As I sat down on Sunday morning to watch the repeat of Victor Ortiz’s latest bout with Josesito Lopez I had already read a number of comments on Twitter and boxing forums telling me that Ortiz had reverted to his old self and had quit on his stool. They panned him, saying he had no heart and lacked the mental strength to overcome an opponent willing to take so much punishment.
For the following eight rounds I watched what can only be described as a pulsating contest between two warriors. Lopez’s face carried the marks of battle as he consistently walked through the power shots coming from Ortiz’s left hand. It may not have had the drama of the clash with Andre Berto, but it was another enthralling contest.
Then it happened. Ortiz suddenly got on his bike at the end of the ninth round, he backtracked and refused to throw a punch as he held his guard high and covered his jaw. The commentators and those at ringside had no idea that the American had suffered a horrendous injury and, had in fact, fractured his jaw in two places.
I was both shocked and appalled when the referee waved off the contest. I too believed that Ortiz had lapsed once again, much as he did when he quit against Marcos Maidana, or headbutted Floyd Mayweather. I simply could not fathom why he had thrown away an opportunity to fight against Saul Alvarez next, which would have been one of the biggest paydays of his career.
I remembered Danny Williams fighting on with one arm after dislocating his shoulder against Mark Potter. His right arm hung limply down by his side as Jim Watt screamed in commentary that his corner needed to get him out of there. For two minutes he boxed with one arm, before a massive left hook sent his opponent to the floor. Two more knockdowns followed and the Londoner won the British heavyweight title.
We come to expect this refusal to accept to defeat from these warriors in the ring, yet there are so many examples of fighters taking the easy way out. Sonny Liston retired on his stool against Muhammad Ali, Roberto Duran quit when bamboozled by the tactics of Sugar Ray Leonard, while Mike Tyson, one of the most feared men on the planet, resorted to biting Evander Holyfield as he looked for a route out of a fight.
Yet, you would never question the heart and desire of any of these fighters. Rather it was their mental state when faced with an opponent who simply refused to quit.
But back to Ortiz. We have today learned that he successfully had an operation on his broken jaw and will be out of action for the next six weeks. There will be no title fight against Alvarez, rather time spent reflecting on his latest defeat.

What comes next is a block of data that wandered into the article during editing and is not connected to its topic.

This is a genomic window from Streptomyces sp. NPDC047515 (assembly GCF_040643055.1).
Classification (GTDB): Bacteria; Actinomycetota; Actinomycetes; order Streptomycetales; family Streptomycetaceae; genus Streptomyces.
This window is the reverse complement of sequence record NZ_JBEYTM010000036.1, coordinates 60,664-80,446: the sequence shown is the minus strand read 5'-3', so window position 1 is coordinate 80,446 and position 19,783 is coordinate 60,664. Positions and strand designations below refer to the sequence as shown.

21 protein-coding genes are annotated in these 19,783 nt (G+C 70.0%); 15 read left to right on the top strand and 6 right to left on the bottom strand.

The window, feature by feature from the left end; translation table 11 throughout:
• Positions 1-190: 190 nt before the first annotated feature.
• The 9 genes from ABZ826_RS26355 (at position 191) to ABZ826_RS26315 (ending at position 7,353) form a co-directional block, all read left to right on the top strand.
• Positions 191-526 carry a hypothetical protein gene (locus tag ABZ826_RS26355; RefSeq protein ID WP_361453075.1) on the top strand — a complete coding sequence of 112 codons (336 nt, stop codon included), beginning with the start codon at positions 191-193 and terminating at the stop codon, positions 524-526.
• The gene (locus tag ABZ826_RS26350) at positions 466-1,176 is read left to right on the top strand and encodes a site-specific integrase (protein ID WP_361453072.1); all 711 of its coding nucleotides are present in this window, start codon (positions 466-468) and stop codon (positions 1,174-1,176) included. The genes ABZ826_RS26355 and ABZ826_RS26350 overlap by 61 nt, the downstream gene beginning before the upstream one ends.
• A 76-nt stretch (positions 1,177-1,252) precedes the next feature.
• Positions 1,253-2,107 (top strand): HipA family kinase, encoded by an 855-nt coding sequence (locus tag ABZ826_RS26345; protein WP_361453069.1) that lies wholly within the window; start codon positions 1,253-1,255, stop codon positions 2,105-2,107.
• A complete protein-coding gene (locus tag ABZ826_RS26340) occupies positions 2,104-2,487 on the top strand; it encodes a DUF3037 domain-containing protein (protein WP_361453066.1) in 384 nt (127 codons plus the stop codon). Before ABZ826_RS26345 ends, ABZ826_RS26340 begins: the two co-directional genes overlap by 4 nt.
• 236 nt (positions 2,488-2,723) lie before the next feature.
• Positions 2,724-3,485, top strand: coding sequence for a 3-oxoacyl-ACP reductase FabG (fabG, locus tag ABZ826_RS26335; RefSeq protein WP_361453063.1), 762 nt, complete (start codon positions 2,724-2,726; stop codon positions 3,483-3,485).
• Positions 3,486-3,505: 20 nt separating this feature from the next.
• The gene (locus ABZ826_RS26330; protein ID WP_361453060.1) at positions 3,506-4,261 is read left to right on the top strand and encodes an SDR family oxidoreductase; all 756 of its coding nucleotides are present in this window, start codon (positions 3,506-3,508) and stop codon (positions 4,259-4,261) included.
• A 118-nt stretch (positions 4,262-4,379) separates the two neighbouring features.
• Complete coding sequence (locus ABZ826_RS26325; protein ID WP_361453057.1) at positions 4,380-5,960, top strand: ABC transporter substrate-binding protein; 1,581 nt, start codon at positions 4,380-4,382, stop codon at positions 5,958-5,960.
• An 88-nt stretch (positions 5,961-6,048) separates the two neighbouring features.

Golden Boy CEO Richard Schaefer was quick to defend his fighter as he revealed the severity of the injury.
"A lot of people felt that, 'Oh, there he goes again, the quitter,' but that is not a fair assessment," said Schaefer. "People who saw that fight know Ortiz is one of the most entertaining fighters in the world. He comes to fight. It was a terrific fight; it was back and forth, and Victor was ahead on the scorecards. But with the broken jaw — and it was bleeding — there's no way he could continue.
"And those who say, well (Muhammad) Ali (fought with a broken jaw against Ken Norton in 1973), it was different times, different circumstances. I talked to the ringside doctor after the fight, and he was telling me it was very severe, internal bleeding, and he said it's very dangerous, that Victor could bleed out.
"All these macho guys who say, 'Oh, you need to be willing to die in the ring,' I mean, who the hell are those people? They're idiots. It's a sport, these are human beings, it's entertainment. Those people that say that, they've never taken a punch, what do they know? He fought a very courageous fight, and the last thing he deserves is criticism."
You have to agree with Schaefer, Ortiz had every reason to get out of that fight. One more punch to the jaw could have been career ending. Boxing is his life and where would he be without it. It was the sport that took him away from a rough childhood and allowed him to be a success in his own right. We have seen so many fighters fall tragically after their careers come to an end; we certainly would not want the same for Ortiz.
You can certainly question his intelligence inside the ring, headbutts and illegal blows have featured heavily in his recent contests, but on this occasion you cannot question his heart. He had gone to war with Lopez and was showing no signs of backing down before the injury.
There is a fine line between bravery and stupidity. I for one, think that Ortiz made the right decision. He may miss an opportunity against Alvarez, but thankfully he can now recover and will have plenty of years left to show his spirit inside the ring.